Is it about time for your kids to have their own smartphone? Perhaps you’re concerned about their safety and want them to stay in touch, or perhaps you’re just sick of them begging to play Minecraft and Fortnite on your phone.
Questions about age and screen-time are important and contentious topics, but it’s something that all parents of young kids will face at some point, and probably sooner rather than later. If it’s time to get a phone plan for your kids, here are a few tips.
For starters, definitely get a plan with unlimited calls and SMS. You want your kids to be able to contact you whenever they need to, and you don’t want to leave them high and dry because they’ve wasted their credit sending gifs over MMS. Plans with unlimited calls start from about $10, so I’d avoid anything else.
If you’re a Telstra, Optus or Vodafone customer, consider getting them a plan with the same provider and tapping into data sharing. These plans won’t be the cheapest in the market, but it’ll put your leftover data to good use and you’ll have the added benefit of dealing with a single bill each month.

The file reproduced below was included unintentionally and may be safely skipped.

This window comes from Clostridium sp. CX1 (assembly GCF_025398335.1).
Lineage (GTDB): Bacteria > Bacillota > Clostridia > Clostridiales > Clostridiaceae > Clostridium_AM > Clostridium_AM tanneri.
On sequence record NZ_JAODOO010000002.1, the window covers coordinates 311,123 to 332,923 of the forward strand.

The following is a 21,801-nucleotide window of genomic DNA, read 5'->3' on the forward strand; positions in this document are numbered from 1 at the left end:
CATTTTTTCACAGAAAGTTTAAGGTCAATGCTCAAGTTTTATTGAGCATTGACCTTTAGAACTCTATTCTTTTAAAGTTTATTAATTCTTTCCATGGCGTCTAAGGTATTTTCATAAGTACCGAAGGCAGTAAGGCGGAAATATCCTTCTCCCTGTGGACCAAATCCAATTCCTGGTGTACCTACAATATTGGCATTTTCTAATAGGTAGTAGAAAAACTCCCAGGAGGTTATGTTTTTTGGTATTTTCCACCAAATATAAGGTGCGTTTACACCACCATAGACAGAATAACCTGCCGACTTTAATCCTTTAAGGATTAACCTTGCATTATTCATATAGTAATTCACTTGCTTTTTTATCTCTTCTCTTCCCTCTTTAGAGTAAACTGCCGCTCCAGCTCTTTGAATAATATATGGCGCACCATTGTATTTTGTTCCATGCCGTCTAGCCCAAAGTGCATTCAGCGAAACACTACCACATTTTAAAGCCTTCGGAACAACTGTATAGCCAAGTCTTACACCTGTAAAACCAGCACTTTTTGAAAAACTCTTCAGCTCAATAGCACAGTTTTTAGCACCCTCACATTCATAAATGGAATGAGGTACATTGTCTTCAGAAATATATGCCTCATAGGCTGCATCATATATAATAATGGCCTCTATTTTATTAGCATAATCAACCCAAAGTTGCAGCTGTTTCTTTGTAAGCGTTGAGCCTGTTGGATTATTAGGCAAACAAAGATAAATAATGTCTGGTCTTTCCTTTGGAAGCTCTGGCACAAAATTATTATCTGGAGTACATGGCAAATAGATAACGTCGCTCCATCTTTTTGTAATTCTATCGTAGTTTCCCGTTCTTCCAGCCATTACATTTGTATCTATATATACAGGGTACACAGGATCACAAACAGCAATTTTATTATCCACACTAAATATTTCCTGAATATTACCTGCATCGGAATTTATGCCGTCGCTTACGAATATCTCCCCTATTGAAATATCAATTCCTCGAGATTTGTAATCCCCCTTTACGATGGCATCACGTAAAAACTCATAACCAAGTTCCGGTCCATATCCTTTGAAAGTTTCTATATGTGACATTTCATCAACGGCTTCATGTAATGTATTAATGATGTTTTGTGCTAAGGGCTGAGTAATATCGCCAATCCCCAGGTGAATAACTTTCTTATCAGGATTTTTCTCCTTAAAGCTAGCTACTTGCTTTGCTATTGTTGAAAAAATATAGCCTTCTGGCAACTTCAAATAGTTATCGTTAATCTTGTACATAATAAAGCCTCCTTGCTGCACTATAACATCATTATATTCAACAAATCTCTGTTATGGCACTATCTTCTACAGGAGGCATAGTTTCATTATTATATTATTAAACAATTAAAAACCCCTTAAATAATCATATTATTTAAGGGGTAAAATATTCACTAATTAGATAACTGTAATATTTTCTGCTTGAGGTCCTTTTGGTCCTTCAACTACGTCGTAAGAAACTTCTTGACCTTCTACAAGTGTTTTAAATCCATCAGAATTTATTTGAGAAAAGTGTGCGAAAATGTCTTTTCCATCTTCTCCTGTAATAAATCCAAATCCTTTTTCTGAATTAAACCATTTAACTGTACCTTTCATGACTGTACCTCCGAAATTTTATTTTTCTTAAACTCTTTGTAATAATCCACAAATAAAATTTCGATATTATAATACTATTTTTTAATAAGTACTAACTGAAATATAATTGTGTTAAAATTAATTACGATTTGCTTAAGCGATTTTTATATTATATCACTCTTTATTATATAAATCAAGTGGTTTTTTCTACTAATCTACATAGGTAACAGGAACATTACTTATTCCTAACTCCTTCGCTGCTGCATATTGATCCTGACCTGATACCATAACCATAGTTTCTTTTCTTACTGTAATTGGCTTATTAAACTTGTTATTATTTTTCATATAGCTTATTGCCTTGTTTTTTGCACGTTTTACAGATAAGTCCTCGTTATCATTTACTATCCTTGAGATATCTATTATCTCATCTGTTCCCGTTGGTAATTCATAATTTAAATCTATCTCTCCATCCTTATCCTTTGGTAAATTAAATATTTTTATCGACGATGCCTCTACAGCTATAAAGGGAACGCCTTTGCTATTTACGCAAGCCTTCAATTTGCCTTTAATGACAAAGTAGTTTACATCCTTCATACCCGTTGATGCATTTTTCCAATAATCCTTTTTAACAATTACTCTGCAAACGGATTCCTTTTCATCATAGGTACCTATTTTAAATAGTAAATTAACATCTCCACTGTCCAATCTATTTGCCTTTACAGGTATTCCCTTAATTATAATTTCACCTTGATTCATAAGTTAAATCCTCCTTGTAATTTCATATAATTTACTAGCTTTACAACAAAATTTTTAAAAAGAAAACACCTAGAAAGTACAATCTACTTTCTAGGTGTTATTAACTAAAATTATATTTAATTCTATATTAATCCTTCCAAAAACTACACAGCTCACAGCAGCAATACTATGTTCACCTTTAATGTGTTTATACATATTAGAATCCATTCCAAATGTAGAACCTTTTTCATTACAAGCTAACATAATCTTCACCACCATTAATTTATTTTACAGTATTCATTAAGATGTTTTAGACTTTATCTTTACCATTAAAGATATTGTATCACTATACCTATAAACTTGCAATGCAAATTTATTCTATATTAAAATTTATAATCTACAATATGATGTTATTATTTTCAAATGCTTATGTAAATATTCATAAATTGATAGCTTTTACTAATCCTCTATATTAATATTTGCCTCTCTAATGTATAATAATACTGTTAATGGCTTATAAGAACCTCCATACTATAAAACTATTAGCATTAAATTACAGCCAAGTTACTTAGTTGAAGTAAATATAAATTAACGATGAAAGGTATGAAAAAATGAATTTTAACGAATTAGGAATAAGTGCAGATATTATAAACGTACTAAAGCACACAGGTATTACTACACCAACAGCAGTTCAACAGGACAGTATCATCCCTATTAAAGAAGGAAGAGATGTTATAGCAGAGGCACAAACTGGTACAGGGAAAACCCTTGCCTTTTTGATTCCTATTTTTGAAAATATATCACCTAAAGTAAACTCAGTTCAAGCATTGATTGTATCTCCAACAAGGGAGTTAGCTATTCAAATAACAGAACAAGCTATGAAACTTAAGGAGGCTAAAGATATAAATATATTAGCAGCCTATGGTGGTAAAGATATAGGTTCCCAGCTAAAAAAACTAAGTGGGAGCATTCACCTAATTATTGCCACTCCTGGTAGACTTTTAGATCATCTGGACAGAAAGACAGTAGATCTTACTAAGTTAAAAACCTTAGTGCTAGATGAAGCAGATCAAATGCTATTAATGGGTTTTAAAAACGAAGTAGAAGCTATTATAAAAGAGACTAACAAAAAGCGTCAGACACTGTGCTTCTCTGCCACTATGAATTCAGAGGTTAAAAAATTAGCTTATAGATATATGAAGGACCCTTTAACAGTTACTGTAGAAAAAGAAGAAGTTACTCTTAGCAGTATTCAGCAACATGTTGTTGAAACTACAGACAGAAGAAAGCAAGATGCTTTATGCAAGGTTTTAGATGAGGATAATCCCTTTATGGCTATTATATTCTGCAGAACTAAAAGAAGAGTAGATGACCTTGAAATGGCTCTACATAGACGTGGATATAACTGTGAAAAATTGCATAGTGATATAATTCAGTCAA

SIM Only phone plans with 1GB Data
If you’re just testing the water with you kids and phones, a no contract plan for $10 per month is a great place to start. My guess is that your kids will need more than 1GB of data per month, especially once they find the YouTube app, but you can always step from here to something more substantial.
The SpinTel plan with 3GB of data is definitely worth a look. You’ll access the Optus 4G Plus network, and you’ll pay over $20 with another provider for that much data.
A cheap phone and plan
It can be a bit tricky to compare cheap phones and plans because most of the providers range different models in the sub-$300 category. The Alcatel A3 is a phone we’ve had a chance to use and we quite liked it. The camera was better than we expected, especially for $129.
If your kids is particularly well-behaved, and bringing home good grades from school, you might splash-out and get something a bit better. Oppo phones punch above their weight, and the A73 is a good example of this.
If you’re interested in data sharing, you should get in touch with your provider. You need to buy your kids an ‘eligible’ phone plan, which in most cases is any post-paid phone plan, but you should double check this detail before signing up.
Joe Hanlon is Publisher at WhistleOut, Australia’s phone and internet comparison website. He’s been writing about phones and plans for far too long.